There is certainly plenty going in iD, including acting, dancing, juggling, break dance and some pretty nifty bicycle acrobatics. One of the spots of the latter discipline includes the participation of a brave member of the audience, who has to remain absolutely still while the daredevil cyclist nimbly navigates his two-wheeler around the willing patron.
Tenderness of years notwithstanding, Winter has been doing her artistic thing for some time now.
“I started out as a ballet dancer.
When I was 12 years old, I discovered I was flexible. At the time, I didn’t realize that it was special, that not everyone could do it,” she recounts.
In fact, Winter is an extremely supple contortionist and performs some amazing feats during the show.
“I have some good party tricks in there,” she laughs.
It was also a sharp break away from the disciplined art of her earlier childhood.
“Ballet is very structured,” Winter continues. “I think that one of things that drew me towards contortion and circus is that it wasn’t that structured. You still have to train long hours and put in the dedication and work, but you have more freedom and more ability to do what you please with it.”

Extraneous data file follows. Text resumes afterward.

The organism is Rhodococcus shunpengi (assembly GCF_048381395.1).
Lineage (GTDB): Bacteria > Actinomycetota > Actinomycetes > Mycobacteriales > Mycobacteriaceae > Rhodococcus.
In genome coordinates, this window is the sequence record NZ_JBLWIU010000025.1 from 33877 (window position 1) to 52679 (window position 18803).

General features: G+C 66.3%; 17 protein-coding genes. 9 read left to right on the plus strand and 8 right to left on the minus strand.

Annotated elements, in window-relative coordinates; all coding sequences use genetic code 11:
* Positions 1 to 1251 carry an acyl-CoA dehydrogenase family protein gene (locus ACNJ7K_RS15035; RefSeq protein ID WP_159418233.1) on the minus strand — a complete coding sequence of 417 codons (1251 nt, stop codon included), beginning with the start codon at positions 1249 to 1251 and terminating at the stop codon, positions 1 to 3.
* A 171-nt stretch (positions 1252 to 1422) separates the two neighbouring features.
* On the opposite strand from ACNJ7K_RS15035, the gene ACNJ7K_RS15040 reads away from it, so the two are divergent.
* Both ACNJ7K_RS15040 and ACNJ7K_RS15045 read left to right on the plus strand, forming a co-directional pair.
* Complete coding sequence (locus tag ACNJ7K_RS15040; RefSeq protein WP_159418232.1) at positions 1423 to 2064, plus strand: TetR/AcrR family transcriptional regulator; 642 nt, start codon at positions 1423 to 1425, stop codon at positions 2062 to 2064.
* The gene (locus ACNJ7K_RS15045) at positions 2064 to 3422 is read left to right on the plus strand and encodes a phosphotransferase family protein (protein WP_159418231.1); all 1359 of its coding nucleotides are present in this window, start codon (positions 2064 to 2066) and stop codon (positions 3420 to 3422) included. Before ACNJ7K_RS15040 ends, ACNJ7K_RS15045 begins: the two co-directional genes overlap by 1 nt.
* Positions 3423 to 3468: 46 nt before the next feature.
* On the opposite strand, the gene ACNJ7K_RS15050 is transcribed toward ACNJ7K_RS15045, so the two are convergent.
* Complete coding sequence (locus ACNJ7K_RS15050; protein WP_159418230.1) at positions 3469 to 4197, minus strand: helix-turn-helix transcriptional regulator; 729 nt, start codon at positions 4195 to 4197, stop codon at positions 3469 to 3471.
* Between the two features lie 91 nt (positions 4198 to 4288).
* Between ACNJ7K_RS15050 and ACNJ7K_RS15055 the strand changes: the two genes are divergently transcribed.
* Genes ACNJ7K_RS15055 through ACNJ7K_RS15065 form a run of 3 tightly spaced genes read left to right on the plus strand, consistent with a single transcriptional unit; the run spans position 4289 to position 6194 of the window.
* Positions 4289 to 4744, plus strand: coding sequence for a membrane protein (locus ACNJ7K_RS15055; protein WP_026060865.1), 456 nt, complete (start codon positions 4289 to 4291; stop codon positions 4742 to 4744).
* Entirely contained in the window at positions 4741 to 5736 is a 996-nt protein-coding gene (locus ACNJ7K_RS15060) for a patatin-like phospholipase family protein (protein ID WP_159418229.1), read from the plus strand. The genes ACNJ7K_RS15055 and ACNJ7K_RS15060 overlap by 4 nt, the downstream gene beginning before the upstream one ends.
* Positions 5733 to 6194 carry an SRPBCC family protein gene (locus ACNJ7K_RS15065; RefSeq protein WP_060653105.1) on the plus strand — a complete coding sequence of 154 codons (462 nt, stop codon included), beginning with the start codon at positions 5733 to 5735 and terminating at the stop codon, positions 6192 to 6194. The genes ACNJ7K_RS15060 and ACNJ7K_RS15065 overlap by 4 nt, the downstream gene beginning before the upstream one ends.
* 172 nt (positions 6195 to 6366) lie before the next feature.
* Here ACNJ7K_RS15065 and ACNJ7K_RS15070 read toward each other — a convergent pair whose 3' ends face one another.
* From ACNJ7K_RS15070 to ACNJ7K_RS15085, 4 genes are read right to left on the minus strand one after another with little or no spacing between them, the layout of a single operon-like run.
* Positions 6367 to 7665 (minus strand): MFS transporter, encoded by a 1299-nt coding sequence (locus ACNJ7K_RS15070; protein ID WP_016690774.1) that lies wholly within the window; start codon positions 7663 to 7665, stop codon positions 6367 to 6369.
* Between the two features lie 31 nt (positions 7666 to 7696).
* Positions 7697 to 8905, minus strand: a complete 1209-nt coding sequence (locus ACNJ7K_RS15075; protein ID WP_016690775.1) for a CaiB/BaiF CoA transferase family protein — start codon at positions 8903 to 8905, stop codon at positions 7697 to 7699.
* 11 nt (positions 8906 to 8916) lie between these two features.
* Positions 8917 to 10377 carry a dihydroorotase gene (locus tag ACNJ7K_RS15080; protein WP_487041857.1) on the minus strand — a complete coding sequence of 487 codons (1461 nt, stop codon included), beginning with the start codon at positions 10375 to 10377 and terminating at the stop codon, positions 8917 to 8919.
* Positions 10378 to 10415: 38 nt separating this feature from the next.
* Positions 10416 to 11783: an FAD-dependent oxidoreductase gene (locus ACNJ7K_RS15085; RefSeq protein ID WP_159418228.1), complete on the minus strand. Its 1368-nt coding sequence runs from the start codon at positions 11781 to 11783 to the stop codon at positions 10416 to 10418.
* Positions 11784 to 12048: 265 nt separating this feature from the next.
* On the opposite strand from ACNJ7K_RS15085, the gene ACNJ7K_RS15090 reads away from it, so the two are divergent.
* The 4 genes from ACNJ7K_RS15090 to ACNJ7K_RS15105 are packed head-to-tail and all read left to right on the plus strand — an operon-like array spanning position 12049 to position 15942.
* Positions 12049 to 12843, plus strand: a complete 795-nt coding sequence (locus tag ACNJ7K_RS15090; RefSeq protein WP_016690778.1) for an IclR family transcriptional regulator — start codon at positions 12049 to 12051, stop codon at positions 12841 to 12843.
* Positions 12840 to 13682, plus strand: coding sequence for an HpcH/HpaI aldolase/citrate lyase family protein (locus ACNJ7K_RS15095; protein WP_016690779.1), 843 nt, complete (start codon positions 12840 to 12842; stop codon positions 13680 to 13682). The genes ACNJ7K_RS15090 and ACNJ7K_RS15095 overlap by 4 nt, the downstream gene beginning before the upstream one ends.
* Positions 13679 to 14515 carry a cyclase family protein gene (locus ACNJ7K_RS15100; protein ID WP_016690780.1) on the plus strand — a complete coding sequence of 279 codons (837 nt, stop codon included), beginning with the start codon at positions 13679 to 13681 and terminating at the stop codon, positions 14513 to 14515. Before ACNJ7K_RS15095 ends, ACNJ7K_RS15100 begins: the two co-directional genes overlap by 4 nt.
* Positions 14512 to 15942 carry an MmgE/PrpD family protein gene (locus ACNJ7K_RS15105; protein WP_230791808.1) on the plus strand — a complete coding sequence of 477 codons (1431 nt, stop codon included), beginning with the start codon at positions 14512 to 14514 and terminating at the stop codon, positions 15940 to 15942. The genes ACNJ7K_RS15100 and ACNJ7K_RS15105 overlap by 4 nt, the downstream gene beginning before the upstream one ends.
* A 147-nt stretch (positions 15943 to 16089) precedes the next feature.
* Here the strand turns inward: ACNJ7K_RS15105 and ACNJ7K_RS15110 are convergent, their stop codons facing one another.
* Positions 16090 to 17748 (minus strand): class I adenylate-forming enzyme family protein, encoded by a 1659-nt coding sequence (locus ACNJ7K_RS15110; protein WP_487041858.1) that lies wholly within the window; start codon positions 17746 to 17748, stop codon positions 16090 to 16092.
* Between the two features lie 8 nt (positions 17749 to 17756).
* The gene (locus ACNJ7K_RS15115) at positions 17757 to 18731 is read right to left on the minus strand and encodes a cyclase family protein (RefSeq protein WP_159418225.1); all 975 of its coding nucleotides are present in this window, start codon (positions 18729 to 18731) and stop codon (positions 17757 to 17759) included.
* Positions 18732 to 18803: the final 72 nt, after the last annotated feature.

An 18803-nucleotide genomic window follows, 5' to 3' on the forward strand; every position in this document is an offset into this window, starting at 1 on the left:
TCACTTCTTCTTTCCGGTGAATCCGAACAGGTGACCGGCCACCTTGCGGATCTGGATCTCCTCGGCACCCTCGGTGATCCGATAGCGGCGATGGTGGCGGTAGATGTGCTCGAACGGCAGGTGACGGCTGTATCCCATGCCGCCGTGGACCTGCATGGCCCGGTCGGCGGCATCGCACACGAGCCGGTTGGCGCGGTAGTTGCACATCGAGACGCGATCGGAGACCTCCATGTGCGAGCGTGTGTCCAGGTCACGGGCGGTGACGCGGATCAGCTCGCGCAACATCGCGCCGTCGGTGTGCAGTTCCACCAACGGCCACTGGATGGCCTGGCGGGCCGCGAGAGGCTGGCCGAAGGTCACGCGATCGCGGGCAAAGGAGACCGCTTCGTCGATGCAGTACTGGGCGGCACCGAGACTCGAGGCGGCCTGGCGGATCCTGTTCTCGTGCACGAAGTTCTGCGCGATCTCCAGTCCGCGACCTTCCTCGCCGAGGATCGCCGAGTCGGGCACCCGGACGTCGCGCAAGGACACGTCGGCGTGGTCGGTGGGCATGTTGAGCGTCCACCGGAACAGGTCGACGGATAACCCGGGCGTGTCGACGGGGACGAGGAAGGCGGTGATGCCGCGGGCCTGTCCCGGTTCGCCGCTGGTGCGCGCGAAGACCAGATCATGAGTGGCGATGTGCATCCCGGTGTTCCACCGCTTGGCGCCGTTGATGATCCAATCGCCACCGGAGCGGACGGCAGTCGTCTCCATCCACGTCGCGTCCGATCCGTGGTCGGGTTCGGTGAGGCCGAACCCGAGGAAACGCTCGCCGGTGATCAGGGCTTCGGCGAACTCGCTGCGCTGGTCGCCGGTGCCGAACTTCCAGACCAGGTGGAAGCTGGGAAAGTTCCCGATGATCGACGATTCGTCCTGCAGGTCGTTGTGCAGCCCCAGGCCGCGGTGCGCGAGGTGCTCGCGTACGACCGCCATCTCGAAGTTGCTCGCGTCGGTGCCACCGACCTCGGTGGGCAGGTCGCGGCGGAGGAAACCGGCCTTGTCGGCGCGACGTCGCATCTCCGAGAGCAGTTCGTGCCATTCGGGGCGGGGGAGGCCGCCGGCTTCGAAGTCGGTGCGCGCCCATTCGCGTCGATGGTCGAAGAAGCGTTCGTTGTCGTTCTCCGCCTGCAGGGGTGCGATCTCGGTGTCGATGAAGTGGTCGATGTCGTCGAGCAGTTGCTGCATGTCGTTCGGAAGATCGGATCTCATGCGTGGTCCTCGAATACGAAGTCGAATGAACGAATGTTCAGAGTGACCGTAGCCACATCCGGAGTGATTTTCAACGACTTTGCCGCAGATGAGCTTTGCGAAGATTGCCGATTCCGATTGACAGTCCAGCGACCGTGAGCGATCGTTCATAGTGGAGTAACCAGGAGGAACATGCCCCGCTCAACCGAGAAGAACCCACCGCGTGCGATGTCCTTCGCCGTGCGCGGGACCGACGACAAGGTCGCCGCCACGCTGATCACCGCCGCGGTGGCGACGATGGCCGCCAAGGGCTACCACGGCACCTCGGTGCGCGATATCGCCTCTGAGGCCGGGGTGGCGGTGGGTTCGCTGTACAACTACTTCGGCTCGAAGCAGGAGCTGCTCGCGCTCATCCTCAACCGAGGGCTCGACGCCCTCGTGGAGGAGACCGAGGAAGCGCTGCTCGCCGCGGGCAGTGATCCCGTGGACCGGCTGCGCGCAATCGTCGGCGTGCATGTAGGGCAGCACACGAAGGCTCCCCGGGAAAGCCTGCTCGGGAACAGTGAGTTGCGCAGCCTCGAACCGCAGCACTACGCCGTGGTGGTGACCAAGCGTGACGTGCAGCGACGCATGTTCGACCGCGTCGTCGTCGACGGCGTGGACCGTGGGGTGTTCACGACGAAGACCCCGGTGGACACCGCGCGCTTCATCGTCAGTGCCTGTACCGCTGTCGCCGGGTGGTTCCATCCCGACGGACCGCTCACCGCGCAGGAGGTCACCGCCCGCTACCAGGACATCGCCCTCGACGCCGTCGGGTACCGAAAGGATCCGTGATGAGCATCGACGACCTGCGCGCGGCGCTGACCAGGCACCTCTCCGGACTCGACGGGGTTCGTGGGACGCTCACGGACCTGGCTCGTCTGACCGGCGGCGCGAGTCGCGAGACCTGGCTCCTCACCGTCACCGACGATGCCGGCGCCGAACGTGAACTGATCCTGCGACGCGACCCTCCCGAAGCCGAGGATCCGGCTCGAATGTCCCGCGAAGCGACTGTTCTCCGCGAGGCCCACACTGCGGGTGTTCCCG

iD is an eye catcher from the getgo.
In addition to the polished dance, theater and acrobatic skills on display, there is a dramatic storyline and visual effects that make the most of hi-tech capabilities, with pyrotechnics and lighting effects galore.
But it is not just about keeping the audience’s eyes trained on the stage. Winter says they like to draw the public into the entertainment offering.
“We use a lot of humor. I think that the bike act, with the biker jumping over the audience member, appeals to the audience the most. We really try to get the audience involved in the show. We break what we call ‘the fourth wall,‘ that invisible barrier that keeps the actors away from the audience. We tell the audience that it’s OK to laugh; and if you’re enjoying yourself, just let us know,” she says.
Cirque Eloize will perform on November 8 to 12 at the Opera House in Tel Aviv. For tickets and more information: (03) 692-7777 and http://www.israel-opera.co.il/